Why is that a good idea? Isn’t it pretty hard for a bicycle officer to char down and pull over a speeding car?

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      • John Liu February 9, 2016 at 11:20 pm

        “Chase” not “char.”

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        • rachel b February 9, 2016 at 11:56 pm

          But I’m not averse to them charring a car. ;)

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      • Mike Reams February 10, 2016 at 7:21 am

        They can pretty easily radio ahead to a squad car parked up the street.

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        • John Lascurettes February 10, 2016 at 10:08 am

          Right. No car can outrun a radio and an officer with line-of-sight. Remember the story BP ran of the officer that borrowed a bike to chase down a reckless driver? I searched for it but couldn’t find it.

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          • John Liu February 10, 2016 at 10:38 am

            I still don’t understand the point of having the officer on a bicycle. Now you need two cops to ticket a driver: the one on the bike and the one down the street.

            Is the concept that the officer will be dressed like an ordinary cyclist, i.e. a “sting”?

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            • John Lascurettes February 10, 2016 at 10:47 am

              Part of it at least letting officers experience first-hand what aggressive and unsafe passes feel like.

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              • John Lascurettes February 10, 2016 at 10:48 am

                In other words, when they’re in cars or on sidewalks, they often are quoted as saying “we didn’t observe any unsafe passes” – mainly because they’re not in positions to observe it properly.

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              • John Liu February 10, 2016 at 2:16 pm

                They are not going to experience aggressive/unsafe driving if they are cycling in uniform.

                So the officers will have to cycle in plainclothes. Now you definitely need multiple officers to accomplish a single ticket: a plainclothes officer to witness the incident, and a uniformed officer to pull the driver over and issue the citation.

                Sure, Portland has used “decoy pedestrians” before, for crosswalk enforcement. But that’s more efficient, since you know exactly where the offense is going to take place.

                Ride a bike down Clinton and you’re not going to experience actually illegal (I mean, really deserving of a citation) road harassment/reckless passing on every block or even on every ride. How many times do you want the plainclothes officer to ride up and down 30 blocks of Clinton to issue a single ticket? And suppose the officer experiences a reckless pass on Clinton at 18th but his uniformed partner is waiting in a patrol car on Clinton and 33rd. Is his partner supposed to blast down Clinton at high speed to make the catch, before the driver turns off on 20th or into his driveway?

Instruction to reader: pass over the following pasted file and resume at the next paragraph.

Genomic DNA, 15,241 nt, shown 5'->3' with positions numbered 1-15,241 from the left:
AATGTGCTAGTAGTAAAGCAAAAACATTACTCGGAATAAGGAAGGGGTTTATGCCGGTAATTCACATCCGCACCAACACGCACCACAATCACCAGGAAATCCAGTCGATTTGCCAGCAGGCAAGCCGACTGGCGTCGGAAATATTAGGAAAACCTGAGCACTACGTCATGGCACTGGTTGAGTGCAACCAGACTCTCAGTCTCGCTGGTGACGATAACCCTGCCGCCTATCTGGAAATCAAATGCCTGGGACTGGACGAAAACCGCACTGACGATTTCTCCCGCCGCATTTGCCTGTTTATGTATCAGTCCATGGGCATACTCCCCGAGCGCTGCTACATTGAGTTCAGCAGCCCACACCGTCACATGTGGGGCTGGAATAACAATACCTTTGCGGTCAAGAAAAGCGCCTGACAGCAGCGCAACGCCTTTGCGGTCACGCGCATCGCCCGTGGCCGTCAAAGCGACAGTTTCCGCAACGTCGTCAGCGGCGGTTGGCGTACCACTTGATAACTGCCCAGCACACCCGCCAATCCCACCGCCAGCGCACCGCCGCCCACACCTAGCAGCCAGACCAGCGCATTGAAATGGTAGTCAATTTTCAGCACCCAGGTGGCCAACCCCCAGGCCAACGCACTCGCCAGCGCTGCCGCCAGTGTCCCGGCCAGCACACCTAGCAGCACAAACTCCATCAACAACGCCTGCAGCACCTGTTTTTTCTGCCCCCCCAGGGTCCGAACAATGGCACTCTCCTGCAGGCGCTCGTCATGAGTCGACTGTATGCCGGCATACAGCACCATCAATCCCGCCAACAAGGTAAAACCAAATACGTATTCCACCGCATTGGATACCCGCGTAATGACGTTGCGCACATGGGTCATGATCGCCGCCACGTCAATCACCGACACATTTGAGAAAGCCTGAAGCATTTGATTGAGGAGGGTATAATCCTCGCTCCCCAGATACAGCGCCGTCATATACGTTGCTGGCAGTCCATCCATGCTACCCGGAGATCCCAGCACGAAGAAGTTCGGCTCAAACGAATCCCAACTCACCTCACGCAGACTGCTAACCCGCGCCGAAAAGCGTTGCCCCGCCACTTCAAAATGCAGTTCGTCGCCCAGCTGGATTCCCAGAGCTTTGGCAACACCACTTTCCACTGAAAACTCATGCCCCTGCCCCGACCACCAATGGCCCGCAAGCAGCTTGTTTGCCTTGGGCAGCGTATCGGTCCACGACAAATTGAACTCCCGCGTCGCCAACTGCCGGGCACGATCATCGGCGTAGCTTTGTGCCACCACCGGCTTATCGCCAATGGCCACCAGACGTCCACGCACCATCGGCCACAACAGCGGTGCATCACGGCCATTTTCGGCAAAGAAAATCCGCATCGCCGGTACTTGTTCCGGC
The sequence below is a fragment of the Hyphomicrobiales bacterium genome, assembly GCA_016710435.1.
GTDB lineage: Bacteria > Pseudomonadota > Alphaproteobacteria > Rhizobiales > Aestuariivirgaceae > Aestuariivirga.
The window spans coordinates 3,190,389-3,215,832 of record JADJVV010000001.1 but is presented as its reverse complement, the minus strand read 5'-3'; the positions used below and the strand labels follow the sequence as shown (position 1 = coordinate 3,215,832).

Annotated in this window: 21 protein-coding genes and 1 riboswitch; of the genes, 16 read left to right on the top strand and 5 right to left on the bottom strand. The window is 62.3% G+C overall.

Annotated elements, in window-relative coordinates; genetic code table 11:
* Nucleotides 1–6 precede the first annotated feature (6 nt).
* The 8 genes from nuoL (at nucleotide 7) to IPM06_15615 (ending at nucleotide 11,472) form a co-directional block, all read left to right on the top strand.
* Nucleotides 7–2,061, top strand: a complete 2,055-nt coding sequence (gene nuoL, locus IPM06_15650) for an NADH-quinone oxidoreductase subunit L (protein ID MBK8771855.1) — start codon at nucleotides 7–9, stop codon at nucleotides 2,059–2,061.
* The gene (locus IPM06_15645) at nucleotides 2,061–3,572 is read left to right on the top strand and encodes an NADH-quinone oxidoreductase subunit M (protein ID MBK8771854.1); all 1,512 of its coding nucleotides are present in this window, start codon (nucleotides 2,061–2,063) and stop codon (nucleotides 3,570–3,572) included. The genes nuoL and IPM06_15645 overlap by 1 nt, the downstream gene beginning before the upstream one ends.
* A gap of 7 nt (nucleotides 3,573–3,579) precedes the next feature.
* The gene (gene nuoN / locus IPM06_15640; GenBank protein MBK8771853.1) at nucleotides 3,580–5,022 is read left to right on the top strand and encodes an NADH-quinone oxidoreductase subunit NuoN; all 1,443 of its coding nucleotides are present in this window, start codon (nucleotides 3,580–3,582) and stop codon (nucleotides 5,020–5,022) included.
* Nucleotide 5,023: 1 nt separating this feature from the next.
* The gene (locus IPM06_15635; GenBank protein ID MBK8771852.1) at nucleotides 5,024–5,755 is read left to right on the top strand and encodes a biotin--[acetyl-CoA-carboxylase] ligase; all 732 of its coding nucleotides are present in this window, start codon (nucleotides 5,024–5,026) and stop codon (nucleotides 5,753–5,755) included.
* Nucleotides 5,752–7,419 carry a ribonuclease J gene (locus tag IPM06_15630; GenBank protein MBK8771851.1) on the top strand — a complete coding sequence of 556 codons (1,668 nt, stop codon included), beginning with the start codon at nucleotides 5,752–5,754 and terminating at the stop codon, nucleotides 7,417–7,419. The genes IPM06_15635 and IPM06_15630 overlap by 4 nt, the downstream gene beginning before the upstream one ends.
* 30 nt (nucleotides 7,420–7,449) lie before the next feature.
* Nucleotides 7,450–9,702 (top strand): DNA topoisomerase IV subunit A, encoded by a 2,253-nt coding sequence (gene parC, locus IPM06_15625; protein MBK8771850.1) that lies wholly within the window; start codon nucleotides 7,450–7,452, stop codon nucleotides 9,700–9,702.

It is easy to say “cops should be on bikes so they see what it’s like” but if you think it through, it isn’t really workable.

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                • BB February 10, 2016 at 3:39 pm

                  Easy, throw on a camera, an e assist and a set of red and blue flashing lights just like an unmarked car. If the person doesn’t stop they’ve not only threatened a cop with their car they’ve attempted to evade arrest as well.

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                • Eric Leifsdad February 10, 2016 at 8:13 pm

                  Electric bike. If you can’t catch them in traffic with 1000W in flatland, I would be pretty surprised (and they would probably be driving too dangerously to pursue.)

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  • PaulaF February 9, 2016 at 8:54 pm

    I sent a note to PBOT earlier to create a “coned off” area on the left side of the barrier at 34th for people biking, since there is construction in that area that blocks the intended bike pathway.

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    • Andrea Brown February 9, 2016 at 9:52 pm

      Is this the NW corner of Clinton and 34th that you speak of? The sidewalk construction is now completed and the bike lane is clear.

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  • wsherrett February 10, 2016 at 12:49 am

    I work as a traffic flagger, was working on Clinton from Cesar Chavez to 36th Monday – I saw the same driver turn West onto Clinton from C.C. twice within an hour. The only way to stop willful violation of these traffic controls is with an approach that is more intensive and less predictable than spot enforcement actions. If something similar to the radar-photo vans used for speed enforcement were deployed randomly on bike boulevards, I think you would see a marked reduction in violations.

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  • Adam February 10, 2016 at 8:42 am

    Why isn’t the diverter at 32nd a full one as well?

    You can’t argue it’s “because the emergency services have to be able to get through”, because using that logic, the full diverter at 17th would not have been installed either?

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    • Alan Love February 10, 2016 at 11:14 am

      The diverters are still techincally in the “experimental” phases. My guess is PBOT chose 2 different designs to evaluate what works and what doesn’t. If I recall, there will be another survey or two from users in a while, and based on that feedback some modifications will be made to the final treatment.